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What Are Hate Crimes?

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When you look at one of the sites that cover news in a major California city, you’ll likely see at least one leading story that is connected to a hate crime. Most of the articles talk about someone who was injured because of a hate crime, has been arrested in relation to a hate crime or it’s about a local anti-hate crime protest.

What separates hate crimes from other types of crimes is that hate crimes actively aren’t about a personal connection. The driving reason behind hate crimes is that one person (or a group of people) represents a group that the perpetrator feels threatens them. Hate crimes can involve race, sexual orientation, religion, etc.

The Department of Justice is quick to point out that in the case of hate crimes, the word hate is a bit misleading. Normally, hate is used to describe an intense and negative emotion, but in this situation, it is used to describe bias.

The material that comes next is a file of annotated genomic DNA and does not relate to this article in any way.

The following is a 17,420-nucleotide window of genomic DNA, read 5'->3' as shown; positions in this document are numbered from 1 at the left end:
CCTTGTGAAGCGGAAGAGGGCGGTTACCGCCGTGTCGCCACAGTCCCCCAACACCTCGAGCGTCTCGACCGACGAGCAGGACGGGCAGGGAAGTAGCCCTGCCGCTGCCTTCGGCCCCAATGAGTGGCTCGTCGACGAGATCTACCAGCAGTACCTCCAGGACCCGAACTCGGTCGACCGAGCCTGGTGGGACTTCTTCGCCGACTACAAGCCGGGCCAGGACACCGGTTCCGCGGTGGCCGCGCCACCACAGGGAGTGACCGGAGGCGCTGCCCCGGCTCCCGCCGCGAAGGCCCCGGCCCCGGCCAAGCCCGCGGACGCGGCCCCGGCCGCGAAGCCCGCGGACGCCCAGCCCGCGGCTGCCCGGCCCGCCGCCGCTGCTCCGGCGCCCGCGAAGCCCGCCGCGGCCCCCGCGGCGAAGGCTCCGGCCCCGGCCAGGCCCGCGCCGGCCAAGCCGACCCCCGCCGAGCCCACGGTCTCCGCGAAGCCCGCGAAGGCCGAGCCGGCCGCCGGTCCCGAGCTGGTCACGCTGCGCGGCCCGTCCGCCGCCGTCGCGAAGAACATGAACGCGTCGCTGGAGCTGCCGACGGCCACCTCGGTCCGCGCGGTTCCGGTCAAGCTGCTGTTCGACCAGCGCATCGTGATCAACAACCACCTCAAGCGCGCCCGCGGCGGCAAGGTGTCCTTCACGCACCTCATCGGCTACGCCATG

Hate crimes are a huge problem. While only one person might be an actual victim, the end result is that a single hate crime creates a ripple effect so that it impacts friends, family and even a community’s reputation.

California lawmakers are so worried about hate crimes in the state, that they’ve created a single, separate law to deal with the issue. California hate crimes are addressed in Penal Code Sections 422.55, 422.6, 422.7 and 422.75 PC.

In California, you can be charged with a misdemeanor hate crime or a felony hate crime.

If convicted of a misdemeanor hate crime in California, you can be sentenced to a full year in a county jail and required to pay a maximum fine of $5,000, plus restitution. Some judges will settle for sentencing you to probation instead of actual jail time. You can also be required to complete up to 400 hours of community service.

If you’re convicted of a felony hate crime, Penal Code 422.75 PC section D states that “a person who is punished pursuant to this section also shall receive an additional term of one year in the state prison for each prior felony conviction on charges brought and tried separately in which it was found by the trier of fact or admitted by the defendant that the crime was a hate crime. This additional term shall only apply where a sentence enhancement is not imposed pursuant to Section 667 or 667.5.”

In many cases, additional charges, such as aggravated assault, are also filed.

 

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